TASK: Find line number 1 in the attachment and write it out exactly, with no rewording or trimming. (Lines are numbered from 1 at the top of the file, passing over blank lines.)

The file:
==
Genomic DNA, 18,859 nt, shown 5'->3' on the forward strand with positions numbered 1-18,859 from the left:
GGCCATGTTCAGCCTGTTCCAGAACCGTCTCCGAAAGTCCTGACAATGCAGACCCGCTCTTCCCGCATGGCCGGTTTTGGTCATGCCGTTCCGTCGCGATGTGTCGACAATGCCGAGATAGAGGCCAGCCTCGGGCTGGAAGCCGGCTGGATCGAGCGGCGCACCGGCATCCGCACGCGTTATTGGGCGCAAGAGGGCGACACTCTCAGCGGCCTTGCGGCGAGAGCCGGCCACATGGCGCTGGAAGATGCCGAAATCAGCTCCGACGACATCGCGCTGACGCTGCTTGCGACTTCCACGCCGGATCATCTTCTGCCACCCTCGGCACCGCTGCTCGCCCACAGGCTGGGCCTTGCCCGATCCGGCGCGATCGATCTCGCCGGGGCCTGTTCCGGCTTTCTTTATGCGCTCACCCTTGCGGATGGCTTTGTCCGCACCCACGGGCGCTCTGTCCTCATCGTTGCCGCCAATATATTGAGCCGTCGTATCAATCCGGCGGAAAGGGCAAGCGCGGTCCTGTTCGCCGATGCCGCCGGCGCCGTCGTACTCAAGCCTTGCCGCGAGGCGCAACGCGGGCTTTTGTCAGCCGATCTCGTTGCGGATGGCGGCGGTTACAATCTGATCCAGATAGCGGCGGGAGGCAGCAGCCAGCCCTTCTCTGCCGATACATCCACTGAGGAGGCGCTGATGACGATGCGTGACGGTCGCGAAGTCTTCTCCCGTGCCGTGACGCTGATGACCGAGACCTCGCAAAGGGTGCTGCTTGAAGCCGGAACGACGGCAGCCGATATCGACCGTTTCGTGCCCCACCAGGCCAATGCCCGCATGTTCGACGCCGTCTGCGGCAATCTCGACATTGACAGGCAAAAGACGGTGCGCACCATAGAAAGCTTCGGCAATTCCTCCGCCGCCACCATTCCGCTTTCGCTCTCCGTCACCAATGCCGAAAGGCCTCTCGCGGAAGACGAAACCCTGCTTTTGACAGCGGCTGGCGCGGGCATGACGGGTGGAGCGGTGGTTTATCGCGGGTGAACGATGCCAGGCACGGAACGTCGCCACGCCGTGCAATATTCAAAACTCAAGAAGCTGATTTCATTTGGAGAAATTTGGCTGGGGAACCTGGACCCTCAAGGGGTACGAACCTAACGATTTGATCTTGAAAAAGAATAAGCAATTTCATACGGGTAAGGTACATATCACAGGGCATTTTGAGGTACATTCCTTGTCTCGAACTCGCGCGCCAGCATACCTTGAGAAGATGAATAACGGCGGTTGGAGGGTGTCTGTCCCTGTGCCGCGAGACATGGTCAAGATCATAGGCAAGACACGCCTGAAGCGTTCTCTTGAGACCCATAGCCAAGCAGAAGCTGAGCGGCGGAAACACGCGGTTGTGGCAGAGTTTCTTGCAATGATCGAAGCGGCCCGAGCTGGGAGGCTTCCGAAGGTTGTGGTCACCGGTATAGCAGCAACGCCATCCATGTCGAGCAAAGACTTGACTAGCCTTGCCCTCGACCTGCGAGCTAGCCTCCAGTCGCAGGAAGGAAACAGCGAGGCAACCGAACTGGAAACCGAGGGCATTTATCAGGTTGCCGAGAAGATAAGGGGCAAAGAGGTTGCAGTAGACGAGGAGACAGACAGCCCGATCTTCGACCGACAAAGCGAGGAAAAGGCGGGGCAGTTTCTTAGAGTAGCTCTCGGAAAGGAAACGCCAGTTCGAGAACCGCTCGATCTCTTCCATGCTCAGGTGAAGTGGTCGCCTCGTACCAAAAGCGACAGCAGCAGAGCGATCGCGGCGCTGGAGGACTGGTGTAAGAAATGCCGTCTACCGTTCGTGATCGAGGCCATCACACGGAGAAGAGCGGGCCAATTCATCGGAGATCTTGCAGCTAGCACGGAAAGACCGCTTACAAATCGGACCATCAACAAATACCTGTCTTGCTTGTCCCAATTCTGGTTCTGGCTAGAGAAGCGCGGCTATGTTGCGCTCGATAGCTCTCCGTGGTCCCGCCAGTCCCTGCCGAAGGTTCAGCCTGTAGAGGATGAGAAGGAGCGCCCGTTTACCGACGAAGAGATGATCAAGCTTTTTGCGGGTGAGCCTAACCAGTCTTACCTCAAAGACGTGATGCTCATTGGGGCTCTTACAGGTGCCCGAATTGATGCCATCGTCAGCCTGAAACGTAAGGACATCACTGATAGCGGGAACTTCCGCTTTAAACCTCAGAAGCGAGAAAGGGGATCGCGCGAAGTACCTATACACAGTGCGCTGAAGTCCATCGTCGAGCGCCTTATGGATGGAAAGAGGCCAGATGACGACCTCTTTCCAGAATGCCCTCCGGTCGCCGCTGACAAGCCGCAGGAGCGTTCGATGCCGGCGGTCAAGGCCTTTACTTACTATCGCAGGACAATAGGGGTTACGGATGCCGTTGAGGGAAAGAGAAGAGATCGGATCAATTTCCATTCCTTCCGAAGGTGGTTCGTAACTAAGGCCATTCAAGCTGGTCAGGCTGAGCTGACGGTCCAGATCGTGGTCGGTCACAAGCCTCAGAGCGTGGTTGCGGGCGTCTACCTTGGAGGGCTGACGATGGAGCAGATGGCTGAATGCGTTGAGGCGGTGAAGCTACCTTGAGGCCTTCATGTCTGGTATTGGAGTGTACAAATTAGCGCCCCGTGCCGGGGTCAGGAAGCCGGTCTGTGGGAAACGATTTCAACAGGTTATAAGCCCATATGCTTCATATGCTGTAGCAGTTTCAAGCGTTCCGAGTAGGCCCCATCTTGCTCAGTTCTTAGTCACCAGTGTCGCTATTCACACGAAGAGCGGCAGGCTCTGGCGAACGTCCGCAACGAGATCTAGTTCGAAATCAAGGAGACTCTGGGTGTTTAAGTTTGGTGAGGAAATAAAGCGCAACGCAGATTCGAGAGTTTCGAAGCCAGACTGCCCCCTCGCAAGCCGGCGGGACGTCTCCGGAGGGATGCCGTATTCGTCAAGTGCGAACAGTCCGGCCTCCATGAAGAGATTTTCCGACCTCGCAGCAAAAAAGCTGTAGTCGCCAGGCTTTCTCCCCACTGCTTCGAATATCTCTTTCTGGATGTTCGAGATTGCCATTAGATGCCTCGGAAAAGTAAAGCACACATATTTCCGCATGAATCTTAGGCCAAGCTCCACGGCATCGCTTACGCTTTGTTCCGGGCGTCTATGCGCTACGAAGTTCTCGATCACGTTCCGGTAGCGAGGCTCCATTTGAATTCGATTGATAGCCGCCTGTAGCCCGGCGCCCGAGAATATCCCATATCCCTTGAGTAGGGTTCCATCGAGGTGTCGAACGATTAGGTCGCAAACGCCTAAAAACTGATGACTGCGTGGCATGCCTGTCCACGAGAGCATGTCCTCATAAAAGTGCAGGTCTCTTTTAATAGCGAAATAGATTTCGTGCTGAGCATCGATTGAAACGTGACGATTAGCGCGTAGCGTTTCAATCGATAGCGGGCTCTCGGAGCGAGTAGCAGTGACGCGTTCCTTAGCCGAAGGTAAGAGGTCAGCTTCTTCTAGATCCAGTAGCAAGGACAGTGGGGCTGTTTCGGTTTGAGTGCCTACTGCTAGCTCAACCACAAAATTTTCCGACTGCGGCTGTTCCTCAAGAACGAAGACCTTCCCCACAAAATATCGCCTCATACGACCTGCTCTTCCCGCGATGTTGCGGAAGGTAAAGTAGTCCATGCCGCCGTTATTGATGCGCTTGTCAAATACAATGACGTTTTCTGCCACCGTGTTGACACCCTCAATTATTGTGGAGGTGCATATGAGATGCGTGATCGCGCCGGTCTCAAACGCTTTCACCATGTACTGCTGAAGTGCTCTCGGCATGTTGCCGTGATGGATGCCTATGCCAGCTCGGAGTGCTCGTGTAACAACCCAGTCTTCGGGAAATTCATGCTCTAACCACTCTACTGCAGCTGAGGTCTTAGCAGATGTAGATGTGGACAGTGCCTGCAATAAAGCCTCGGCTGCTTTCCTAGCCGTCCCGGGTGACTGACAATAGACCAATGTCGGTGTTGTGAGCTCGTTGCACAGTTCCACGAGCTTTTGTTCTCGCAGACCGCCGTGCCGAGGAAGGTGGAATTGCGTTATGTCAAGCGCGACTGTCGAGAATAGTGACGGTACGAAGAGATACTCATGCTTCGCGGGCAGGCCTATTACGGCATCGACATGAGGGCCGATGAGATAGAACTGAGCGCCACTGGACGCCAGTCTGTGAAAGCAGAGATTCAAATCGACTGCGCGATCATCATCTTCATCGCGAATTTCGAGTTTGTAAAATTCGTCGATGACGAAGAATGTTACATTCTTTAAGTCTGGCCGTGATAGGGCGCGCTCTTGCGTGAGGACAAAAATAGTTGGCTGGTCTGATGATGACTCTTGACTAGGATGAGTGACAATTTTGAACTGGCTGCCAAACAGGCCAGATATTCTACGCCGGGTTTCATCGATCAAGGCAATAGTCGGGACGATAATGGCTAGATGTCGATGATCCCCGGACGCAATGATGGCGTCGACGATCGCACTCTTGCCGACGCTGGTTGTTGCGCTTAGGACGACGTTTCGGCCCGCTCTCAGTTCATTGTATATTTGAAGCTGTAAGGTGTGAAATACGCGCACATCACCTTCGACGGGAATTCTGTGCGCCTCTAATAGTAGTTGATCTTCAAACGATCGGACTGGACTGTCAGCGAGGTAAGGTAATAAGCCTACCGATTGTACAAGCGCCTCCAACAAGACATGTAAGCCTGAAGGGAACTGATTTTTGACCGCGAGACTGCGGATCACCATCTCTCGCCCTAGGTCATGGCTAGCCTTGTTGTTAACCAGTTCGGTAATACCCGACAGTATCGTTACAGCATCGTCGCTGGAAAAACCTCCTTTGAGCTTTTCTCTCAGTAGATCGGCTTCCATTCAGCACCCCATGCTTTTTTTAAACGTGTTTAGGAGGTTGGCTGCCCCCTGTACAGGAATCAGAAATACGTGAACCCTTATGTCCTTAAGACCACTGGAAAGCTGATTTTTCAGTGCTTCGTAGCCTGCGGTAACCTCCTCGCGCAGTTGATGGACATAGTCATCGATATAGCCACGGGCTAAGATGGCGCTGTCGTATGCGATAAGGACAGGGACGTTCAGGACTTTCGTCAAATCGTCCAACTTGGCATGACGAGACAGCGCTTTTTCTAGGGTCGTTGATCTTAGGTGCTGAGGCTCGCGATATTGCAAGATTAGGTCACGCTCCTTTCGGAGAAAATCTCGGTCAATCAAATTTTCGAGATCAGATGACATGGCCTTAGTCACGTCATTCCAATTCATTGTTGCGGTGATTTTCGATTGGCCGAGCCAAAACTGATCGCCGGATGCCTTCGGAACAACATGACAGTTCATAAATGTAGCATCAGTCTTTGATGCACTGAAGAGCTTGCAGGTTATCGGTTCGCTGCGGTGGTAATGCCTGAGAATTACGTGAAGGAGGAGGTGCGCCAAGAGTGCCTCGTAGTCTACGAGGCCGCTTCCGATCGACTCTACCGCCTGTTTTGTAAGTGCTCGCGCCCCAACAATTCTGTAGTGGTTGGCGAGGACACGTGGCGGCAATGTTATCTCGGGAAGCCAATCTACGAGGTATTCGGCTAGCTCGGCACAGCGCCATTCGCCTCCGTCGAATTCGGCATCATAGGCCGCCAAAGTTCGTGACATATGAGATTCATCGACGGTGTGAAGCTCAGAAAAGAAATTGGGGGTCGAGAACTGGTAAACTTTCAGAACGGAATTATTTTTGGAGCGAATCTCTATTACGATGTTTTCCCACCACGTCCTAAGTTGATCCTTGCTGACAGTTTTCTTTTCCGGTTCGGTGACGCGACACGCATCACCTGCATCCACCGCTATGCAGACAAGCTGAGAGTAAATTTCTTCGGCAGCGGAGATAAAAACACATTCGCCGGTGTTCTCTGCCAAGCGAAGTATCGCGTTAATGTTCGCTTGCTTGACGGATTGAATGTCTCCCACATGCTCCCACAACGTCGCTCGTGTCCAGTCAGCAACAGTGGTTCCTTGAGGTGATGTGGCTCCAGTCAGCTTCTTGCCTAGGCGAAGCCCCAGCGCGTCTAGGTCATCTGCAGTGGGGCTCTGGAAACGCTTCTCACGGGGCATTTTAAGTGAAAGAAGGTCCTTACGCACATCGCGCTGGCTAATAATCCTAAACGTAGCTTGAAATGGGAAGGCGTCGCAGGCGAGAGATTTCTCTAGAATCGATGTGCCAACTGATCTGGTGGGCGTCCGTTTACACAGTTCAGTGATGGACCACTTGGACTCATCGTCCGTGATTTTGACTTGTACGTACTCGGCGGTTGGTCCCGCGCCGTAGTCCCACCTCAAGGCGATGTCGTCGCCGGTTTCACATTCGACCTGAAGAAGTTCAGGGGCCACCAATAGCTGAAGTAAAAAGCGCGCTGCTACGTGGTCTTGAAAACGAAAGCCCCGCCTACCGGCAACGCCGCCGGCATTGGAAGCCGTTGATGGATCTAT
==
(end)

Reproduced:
Genomic DNA, 18,859 nt, shown 5'->3' on the forward strand with positions numbered 1-18,859 from the left: